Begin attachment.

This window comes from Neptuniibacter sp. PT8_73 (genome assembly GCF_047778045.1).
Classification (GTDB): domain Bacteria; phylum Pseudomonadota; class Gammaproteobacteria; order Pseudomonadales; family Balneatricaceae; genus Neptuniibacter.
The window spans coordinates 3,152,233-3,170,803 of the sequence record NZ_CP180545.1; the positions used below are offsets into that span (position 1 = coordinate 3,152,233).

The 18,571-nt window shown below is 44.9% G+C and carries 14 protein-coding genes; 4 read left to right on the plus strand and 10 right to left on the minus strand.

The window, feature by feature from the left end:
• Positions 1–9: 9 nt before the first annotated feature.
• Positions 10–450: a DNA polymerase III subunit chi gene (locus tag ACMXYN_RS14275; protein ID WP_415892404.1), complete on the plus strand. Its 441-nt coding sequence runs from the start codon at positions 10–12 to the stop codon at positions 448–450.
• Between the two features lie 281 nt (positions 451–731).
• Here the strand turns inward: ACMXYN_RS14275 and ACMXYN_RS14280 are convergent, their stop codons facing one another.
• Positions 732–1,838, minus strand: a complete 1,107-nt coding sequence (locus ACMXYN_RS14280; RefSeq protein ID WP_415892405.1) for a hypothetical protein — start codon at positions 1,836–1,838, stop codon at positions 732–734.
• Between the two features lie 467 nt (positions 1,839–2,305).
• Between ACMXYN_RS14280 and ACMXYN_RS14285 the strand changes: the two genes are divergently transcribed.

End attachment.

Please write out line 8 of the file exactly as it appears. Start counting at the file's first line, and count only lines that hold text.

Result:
• Between the two features lie 281 nt (positions 451–731).